I was baffled during my recent trip to Australia by the hour-and-a-half time zone change between Sydney and Uluru -- why the half hour? I asked a few people, but I guess it's just one of those things people don't think about; it just is. So I asked around here, and someone told me that the only reason we have one-hour increments in the U.S. time zones was to limit confusion on our intercontinental railway system. According to Wikipedia, this is in fact the case. Still, I've never encountered a half-hour change before, and am wondering if this is common and I just haven't gotten around enough?
The answer (from Wikipedia):
"Today, all nations use standard time zones for secular purposes, but they do not all apply the concept as originally conceived. Newfoundland, India, Iran, Afghanistan, Venezuela, Burma, the Marquesas, as well as parts of Australia use half-hour deviations from standard time, and some nations, such as Nepal, and some provinces, such as the Chatham Islands, use quarter-hour deviations. Some countries, most notably China, use a single time zone, even though the extent of their territory far exceeds 15° of longitude. Before 1949 China used five time zones (see Time in China)."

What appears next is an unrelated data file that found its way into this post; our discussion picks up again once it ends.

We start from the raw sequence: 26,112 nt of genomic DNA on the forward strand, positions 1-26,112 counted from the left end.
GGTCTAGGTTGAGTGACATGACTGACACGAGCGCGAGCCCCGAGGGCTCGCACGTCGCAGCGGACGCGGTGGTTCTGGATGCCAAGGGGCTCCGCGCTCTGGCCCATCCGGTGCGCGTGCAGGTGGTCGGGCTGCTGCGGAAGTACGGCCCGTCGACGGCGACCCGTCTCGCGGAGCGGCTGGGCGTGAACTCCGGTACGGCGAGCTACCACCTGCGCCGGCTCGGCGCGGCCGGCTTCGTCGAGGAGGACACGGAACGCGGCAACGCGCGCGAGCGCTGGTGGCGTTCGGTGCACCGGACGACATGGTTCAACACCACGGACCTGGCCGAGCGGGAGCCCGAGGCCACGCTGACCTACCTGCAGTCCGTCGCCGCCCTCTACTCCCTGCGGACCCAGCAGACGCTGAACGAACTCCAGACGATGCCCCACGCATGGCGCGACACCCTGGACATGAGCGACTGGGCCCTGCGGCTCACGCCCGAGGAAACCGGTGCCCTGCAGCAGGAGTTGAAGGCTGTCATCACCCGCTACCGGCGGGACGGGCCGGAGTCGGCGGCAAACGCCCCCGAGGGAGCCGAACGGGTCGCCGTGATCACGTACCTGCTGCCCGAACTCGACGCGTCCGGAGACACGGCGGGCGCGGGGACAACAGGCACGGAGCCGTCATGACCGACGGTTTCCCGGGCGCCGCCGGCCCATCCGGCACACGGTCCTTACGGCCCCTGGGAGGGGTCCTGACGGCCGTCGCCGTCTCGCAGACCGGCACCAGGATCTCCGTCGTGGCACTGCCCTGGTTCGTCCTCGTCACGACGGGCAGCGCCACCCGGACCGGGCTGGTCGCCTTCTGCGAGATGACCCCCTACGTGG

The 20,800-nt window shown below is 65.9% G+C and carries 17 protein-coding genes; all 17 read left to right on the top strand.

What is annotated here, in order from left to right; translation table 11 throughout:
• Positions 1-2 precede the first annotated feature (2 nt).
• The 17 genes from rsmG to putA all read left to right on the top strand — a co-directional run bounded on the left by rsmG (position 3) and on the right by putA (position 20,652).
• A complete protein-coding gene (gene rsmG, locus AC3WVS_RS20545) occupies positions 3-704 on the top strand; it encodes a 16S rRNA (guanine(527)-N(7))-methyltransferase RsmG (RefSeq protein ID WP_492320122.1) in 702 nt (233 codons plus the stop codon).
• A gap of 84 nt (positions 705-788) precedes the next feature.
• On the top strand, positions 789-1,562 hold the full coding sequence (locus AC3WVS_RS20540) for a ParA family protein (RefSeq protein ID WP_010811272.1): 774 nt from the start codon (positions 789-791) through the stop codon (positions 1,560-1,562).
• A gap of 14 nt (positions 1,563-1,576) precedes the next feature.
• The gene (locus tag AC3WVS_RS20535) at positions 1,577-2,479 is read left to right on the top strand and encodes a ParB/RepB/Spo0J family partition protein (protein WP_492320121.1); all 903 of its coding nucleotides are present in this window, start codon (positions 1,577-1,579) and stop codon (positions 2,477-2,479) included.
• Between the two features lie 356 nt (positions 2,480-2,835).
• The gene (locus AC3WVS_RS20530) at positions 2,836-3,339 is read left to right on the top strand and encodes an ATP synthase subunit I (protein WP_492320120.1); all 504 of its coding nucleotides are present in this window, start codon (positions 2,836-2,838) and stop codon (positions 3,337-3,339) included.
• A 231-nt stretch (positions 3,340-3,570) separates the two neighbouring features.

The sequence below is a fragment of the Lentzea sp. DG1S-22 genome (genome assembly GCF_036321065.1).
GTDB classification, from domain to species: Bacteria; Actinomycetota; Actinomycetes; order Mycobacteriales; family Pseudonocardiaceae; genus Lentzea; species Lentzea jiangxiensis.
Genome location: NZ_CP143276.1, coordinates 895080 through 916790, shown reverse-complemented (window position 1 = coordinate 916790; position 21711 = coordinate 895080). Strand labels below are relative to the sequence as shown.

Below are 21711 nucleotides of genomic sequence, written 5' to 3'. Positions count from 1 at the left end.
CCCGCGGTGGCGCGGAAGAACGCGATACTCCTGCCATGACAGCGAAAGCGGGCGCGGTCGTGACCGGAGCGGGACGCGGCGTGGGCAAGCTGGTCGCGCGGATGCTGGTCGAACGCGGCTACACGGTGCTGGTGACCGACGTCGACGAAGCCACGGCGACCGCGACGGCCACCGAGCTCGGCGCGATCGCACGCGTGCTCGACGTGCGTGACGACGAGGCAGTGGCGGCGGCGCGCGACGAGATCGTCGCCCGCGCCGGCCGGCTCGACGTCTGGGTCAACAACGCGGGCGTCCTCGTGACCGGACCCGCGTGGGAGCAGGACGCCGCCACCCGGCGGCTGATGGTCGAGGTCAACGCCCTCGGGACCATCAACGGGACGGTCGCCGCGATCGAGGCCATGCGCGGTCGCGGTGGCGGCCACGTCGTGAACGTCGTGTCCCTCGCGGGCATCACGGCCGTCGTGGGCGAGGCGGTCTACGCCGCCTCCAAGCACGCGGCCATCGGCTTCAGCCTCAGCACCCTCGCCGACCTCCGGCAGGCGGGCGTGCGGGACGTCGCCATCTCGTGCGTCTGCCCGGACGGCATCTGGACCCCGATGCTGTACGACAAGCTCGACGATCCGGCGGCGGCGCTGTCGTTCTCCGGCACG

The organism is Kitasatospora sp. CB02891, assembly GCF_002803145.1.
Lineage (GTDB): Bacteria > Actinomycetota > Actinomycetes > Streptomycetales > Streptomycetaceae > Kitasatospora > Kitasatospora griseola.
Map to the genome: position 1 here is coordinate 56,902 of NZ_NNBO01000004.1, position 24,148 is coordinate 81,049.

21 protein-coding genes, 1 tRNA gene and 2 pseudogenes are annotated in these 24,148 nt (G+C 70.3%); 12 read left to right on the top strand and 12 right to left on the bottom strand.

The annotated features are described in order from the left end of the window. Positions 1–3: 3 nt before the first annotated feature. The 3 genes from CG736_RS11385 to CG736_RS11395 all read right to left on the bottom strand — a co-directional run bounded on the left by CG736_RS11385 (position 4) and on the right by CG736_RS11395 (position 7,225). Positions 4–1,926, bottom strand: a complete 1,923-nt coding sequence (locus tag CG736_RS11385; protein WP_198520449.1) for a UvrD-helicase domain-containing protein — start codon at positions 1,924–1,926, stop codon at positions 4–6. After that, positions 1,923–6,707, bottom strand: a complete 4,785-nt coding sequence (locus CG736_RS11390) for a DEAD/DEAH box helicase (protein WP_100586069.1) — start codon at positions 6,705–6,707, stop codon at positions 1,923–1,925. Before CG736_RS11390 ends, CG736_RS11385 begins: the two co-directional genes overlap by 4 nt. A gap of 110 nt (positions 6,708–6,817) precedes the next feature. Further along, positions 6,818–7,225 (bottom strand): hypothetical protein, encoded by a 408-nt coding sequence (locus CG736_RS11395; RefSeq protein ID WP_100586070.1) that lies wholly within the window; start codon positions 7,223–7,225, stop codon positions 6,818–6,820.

So, that's my new thing learned for the day!